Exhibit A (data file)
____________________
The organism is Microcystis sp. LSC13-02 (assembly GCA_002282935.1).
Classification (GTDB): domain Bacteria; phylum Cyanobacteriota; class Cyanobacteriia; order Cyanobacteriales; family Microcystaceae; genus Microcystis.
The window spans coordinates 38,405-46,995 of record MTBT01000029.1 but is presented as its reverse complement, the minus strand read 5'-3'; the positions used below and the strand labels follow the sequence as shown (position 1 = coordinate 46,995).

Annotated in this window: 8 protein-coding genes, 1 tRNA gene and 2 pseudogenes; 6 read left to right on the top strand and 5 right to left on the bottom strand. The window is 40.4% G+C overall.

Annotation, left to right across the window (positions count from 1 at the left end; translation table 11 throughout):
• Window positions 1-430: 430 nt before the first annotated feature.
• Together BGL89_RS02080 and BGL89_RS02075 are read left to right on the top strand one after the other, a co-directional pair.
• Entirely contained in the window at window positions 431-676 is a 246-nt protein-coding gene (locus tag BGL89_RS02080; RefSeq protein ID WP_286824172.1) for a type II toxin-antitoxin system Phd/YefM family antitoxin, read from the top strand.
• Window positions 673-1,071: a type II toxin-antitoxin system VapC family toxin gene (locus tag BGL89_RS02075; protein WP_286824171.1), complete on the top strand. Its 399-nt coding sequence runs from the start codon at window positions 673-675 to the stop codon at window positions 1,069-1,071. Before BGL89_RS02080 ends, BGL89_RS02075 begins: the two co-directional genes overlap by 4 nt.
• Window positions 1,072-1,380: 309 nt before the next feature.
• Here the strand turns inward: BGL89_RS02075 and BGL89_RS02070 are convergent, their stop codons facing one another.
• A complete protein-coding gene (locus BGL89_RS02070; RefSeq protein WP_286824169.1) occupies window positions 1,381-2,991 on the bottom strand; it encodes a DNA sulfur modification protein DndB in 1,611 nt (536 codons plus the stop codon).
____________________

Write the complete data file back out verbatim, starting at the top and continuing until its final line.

The organism is Microcystis sp. LSC13-02 (assembly GCA_002282935.1).
Classification (GTDB): domain Bacteria; phylum Cyanobacteriota; class Cyanobacteriia; order Cyanobacteriales; family Microcystaceae; genus Microcystis.
The window spans coordinates 38,405-46,995 of record MTBT01000029.1 but is presented as its reverse complement, the minus strand read 5'-3'; the positions used below and the strand labels follow the sequence as shown (position 1 = coordinate 46,995).

Annotated in this window: 8 protein-coding genes, 1 tRNA gene and 2 pseudogenes; 6 read left to right on the top strand and 5 right to left on the bottom strand. The window is 40.4% G+C overall.

Annotation, left to right across the window (positions count from 1 at the left end; translation table 11 throughout):
• Window positions 1-430: 430 nt before the first annotated feature.
• Together BGL89_RS02080 and BGL89_RS02075 are read left to right on the top strand one after the other, a co-directional pair.
• Entirely contained in the window at window positions 431-676 is a 246-nt protein-coding gene (locus tag BGL89_RS02080; RefSeq protein ID WP_286824172.1) for a type II toxin-antitoxin system Phd/YefM family antitoxin, read from the top strand.
• Window positions 673-1,071: a type II toxin-antitoxin system VapC family toxin gene (locus tag BGL89_RS02075; protein WP_286824171.1), complete on the top strand. Its 399-nt coding sequence runs from the start codon at window positions 673-675 to the stop codon at window positions 1,069-1,071. Before BGL89_RS02080 ends, BGL89_RS02075 begins: the two co-directional genes overlap by 4 nt.
• Window positions 1,072-1,380: 309 nt before the next feature.
• Here the strand turns inward: BGL89_RS02075 and BGL89_RS02070 are convergent, their stop codons facing one another.
• A complete protein-coding gene (locus BGL89_RS02070; RefSeq protein WP_286824169.1) occupies window positions 1,381-2,991 on the bottom strand; it encodes a DNA sulfur modification protein DndB in 1,611 nt (536 codons plus the stop codon).